Welcome to day 2 of 31 Days of Heterotopias: Motels and Hotels, a month of posts about how motels, hotels, and inns function as heterotopias and liminal spaces in society. (More about heterotopias and liminal spaces.) Each post will look at these ideas from its own vantage point, which may not obviously connect with the others, and which may mention motels and hotels only peripherally or may focus on them without referencing heterotopia or liminality. I won’t attempt to tie the posts together. They’ll all be listed here, as they are posted.
One of my favourite places to stay recently has been The Element Boston Seaport, a Westin Hotel on the outskirts of the seaport area, a part of Boston I especially like. I like the edgy feeling, the sea, the gulls and ducks, the restaurants, the proximity to South Station — the major train and bus hub in Boston — and most of all the industrial, edge-of-the-city, institutional vibe; it’s also near the airport, and the convention center is there. (Map here.)
And the Element hotel is just perfect, so much so that while we (spouse and I) were there in late March, to attend the annual flower and garden show at the convention center, I looked around the hotel room, a sort of studio apartment — with its surprisingly well-equipped galley kitchen, living area with sectional sofa, bookshelves, and king bed, its bathroom, closets and other storage spaces, the windows overlooking concrete and glass buildings — and thought, I could live here. I started to consider whether there was enough room to entertain the way I like to and decided, no, not for more than two or at most four other people (or six who really know each other well), but there are rooms downstairs, off the lobby, to hold parties and dinners.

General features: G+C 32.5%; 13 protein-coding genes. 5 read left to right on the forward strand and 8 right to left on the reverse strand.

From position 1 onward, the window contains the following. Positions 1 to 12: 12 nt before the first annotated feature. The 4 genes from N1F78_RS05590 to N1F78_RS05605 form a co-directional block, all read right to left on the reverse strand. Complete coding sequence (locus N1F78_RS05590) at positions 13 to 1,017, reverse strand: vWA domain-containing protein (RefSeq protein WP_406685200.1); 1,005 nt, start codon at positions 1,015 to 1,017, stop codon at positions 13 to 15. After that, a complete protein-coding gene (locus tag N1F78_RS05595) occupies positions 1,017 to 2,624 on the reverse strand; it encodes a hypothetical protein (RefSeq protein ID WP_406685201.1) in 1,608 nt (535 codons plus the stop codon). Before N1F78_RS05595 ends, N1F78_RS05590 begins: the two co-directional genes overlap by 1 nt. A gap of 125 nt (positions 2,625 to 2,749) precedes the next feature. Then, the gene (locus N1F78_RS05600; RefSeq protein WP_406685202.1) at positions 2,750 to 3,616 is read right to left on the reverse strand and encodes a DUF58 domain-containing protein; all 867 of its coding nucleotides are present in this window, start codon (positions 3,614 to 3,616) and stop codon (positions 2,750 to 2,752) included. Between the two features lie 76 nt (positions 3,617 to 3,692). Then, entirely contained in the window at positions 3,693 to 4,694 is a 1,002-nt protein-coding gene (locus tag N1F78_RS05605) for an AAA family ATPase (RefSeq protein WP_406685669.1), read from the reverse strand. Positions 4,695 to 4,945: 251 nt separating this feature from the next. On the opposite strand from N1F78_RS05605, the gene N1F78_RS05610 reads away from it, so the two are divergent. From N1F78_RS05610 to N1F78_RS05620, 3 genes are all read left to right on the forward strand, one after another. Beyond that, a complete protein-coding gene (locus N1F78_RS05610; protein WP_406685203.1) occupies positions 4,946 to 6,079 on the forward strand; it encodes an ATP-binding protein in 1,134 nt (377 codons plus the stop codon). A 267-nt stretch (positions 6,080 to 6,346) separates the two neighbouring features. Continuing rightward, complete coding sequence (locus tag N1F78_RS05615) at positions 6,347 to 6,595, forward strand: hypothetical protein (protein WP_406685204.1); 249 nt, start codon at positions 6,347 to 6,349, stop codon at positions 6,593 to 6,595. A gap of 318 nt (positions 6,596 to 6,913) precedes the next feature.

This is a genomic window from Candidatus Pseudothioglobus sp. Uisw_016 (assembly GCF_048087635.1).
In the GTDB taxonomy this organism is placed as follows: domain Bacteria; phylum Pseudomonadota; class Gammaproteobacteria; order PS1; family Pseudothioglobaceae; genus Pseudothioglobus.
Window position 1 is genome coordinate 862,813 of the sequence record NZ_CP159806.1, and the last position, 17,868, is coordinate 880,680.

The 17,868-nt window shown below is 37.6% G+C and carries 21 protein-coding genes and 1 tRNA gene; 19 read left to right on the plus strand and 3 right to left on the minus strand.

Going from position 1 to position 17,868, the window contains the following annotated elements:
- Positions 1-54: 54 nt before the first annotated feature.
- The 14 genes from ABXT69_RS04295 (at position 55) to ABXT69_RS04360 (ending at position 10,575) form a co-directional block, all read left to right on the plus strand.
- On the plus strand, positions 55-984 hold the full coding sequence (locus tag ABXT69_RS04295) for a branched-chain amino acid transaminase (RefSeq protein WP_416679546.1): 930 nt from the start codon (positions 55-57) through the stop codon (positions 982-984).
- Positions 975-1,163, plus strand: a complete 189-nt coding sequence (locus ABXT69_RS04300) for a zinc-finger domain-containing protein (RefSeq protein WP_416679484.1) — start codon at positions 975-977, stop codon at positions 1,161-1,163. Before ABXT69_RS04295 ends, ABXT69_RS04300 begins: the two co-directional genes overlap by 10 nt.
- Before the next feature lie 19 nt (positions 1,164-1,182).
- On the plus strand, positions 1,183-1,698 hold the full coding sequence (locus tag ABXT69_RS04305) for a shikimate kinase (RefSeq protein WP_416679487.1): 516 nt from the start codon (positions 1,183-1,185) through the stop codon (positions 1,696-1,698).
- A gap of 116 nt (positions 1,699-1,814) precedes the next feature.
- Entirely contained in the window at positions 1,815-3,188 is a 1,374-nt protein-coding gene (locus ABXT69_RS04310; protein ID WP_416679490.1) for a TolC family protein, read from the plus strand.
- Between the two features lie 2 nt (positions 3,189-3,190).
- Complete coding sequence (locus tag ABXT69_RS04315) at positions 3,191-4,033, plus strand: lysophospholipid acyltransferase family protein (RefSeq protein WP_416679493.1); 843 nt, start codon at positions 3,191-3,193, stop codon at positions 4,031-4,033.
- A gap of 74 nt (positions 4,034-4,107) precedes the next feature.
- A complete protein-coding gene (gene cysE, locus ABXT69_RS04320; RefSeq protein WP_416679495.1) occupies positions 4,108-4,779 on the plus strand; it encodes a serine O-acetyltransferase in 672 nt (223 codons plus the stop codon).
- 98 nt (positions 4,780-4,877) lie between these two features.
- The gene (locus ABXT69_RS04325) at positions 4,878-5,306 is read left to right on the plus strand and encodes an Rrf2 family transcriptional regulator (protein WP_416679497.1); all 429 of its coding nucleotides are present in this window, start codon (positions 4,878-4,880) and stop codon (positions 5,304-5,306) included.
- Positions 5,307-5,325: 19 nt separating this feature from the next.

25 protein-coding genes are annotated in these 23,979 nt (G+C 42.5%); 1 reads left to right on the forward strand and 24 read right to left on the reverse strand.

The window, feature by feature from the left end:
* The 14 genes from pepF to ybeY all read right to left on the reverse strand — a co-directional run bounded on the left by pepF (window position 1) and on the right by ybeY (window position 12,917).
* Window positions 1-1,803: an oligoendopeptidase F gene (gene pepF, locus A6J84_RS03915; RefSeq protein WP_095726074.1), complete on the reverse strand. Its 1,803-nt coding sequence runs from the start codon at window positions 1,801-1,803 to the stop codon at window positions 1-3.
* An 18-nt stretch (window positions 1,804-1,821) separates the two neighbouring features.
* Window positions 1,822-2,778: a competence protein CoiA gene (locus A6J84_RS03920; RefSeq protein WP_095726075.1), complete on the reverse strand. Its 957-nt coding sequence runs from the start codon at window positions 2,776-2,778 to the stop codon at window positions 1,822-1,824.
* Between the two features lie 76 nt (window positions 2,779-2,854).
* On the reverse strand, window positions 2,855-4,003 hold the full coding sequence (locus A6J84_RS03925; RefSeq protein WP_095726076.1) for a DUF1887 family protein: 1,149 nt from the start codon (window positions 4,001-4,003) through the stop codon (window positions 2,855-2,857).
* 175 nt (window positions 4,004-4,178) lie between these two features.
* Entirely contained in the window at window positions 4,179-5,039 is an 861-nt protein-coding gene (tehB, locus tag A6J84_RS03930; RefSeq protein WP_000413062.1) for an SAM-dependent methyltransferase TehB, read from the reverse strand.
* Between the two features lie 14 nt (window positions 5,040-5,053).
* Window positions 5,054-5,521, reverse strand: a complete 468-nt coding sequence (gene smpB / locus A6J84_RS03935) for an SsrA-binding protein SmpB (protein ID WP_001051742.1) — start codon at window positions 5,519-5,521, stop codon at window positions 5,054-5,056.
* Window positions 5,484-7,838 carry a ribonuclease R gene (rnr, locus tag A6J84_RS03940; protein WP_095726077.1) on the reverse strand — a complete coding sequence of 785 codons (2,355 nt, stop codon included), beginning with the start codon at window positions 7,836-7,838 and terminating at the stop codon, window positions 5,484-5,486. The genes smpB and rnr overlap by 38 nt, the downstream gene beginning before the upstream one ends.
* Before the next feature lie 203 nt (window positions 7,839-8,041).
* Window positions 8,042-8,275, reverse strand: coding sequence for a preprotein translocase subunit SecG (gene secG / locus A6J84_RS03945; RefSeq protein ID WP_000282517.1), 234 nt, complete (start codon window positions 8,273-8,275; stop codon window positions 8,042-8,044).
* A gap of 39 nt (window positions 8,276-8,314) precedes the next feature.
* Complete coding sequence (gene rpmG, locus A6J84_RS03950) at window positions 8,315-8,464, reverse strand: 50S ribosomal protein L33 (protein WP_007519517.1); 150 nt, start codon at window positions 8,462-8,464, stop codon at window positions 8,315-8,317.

“Small rooms or dwellings discipline the mind, large ones weaken it.” — Leonardo da Vinci
Kitchen – obviously, I was enthralled; I mean, a full refrigerator, a dishwasher, and a stovetop!:
The Living Area/Bedroom, with sectional seating for 4 or 5, and including a desk:
A decent closet:
Corridor and part of lobby (breakfast area, also wine and cheese area in the afternoons):
It’s a very appealing thought, to get rid of 90-95% of what I own and move into a 400-500-square-foot home, especially one with such clean lines and efficient use of space, surrounded by a whole vibrant city, on water, almost literally a stone’s throw from Amtrak. Granted, the bed is right there in the living room, but for one person, or for two people in a relationship, would it really be a big inconvenience? I might stretch out and sleep more than usual, but maybe not. And I’d need a washer and dryer in the unit, but I’m sure that could be arranged.
This was one of the first hotel or motel rooms that actually prompted me to consider what it would be like to call it home, not just a transitionary space for a few days or a week.
View from the window over the desk:
Just a short walk to the Barking Crab, Row 34, Trillium Brewing, City Tap House, and lots of other places to eat and hang out:
Art (maybe) in the Seaport:
“the height of sophistication is simplicity” — Clare Boothe Luce, in Stuffed Shirts